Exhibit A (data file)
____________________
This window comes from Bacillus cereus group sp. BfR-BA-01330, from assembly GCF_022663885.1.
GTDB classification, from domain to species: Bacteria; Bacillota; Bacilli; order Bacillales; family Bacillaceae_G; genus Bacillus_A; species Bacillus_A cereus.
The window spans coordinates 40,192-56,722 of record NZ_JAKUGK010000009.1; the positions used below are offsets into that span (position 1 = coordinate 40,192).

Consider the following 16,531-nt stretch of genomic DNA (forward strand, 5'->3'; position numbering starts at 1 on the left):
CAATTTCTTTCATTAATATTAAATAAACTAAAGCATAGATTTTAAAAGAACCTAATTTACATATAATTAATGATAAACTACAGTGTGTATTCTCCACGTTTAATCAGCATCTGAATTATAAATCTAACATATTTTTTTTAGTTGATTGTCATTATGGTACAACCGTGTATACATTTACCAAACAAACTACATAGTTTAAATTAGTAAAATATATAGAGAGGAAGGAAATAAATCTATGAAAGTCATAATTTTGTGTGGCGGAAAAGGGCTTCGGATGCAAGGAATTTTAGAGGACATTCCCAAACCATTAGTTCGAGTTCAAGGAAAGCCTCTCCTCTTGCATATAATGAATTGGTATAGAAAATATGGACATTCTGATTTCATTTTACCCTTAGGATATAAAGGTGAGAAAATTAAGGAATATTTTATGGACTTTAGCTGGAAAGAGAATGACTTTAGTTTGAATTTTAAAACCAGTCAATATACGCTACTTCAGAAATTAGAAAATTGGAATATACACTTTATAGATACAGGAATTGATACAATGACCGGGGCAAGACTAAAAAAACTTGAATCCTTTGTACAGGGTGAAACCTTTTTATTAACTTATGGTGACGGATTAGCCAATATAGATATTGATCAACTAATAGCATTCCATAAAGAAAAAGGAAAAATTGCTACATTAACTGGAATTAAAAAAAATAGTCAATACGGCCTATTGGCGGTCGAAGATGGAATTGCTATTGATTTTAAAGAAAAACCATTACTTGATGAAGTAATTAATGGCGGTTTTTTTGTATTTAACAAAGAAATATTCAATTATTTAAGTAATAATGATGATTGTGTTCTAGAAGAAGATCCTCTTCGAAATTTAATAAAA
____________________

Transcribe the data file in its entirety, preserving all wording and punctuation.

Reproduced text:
This window comes from Bacillus cereus group sp. BfR-BA-01330, from assembly GCF_022663885.1.
GTDB classification, from domain to species: Bacteria; Bacillota; Bacilli; order Bacillales; family Bacillaceae_G; genus Bacillus_A; species Bacillus_A cereus.
The window spans coordinates 40,192-56,722 of record NZ_JAKUGK010000009.1; the positions used below are offsets into that span (position 1 = coordinate 40,192).

Consider the following 16,531-nt stretch of genomic DNA (forward strand, 5'->3'; position numbering starts at 1 on the left):
CAATTTCTTTCATTAATATTAAATAAACTAAAGCATAGATTTTAAAAGAACCTAATTTACATATAATTAATGATAAACTACAGTGTGTATTCTCCACGTTTAATCAGCATCTGAATTATAAATCTAACATATTTTTTTTAGTTGATTGTCATTATGGTACAACCGTGTATACATTTACCAAACAAACTACATAGTTTAAATTAGTAAAATATATAGAGAGGAAGGAAATAAATCTATGAAAGTCATAATTTTGTGTGGCGGAAAAGGGCTTCGGATGCAAGGAATTTTAGAGGACATTCCCAAACCATTAGTTCGAGTTCAAGGAAAGCCTCTCCTCTTGCATATAATGAATTGGTATAGAAAATATGGACATTCTGATTTCATTTTACCCTTAGGATATAAAGGTGAGAAAATTAAGGAATATTTTATGGACTTTAGCTGGAAAGAGAATGACTTTAGTTTGAATTTTAAAACCAGTCAATATACGCTACTTCAGAAATTAGAAAATTGGAATATACACTTTATAGATACAGGAATTGATACAATGACCGGGGCAAGACTAAAAAAACTTGAATCCTTTGTACAGGGTGAAACCTTTTTATTAACTTATGGTGACGGATTAGCCAATATAGATATTGATCAACTAATAGCATTCCATAAAGAAAAAGGAAAAATTGCTACATTAACTGGAATTAAAAAAAATAGTCAATACGGCCTATTGGCGGTCGAAGATGGAATTGCTATTGATTTTAAAGAAAAACCATTACTTGATGAAGTAATTAATGGCGGTTTTTTTGTATTTAACAAAGAAATATTCAATTATTTAAGTAATAATGATGATTGTGTTCTAGAAGAAGATCCTCTTCGAAATTTAATAAAA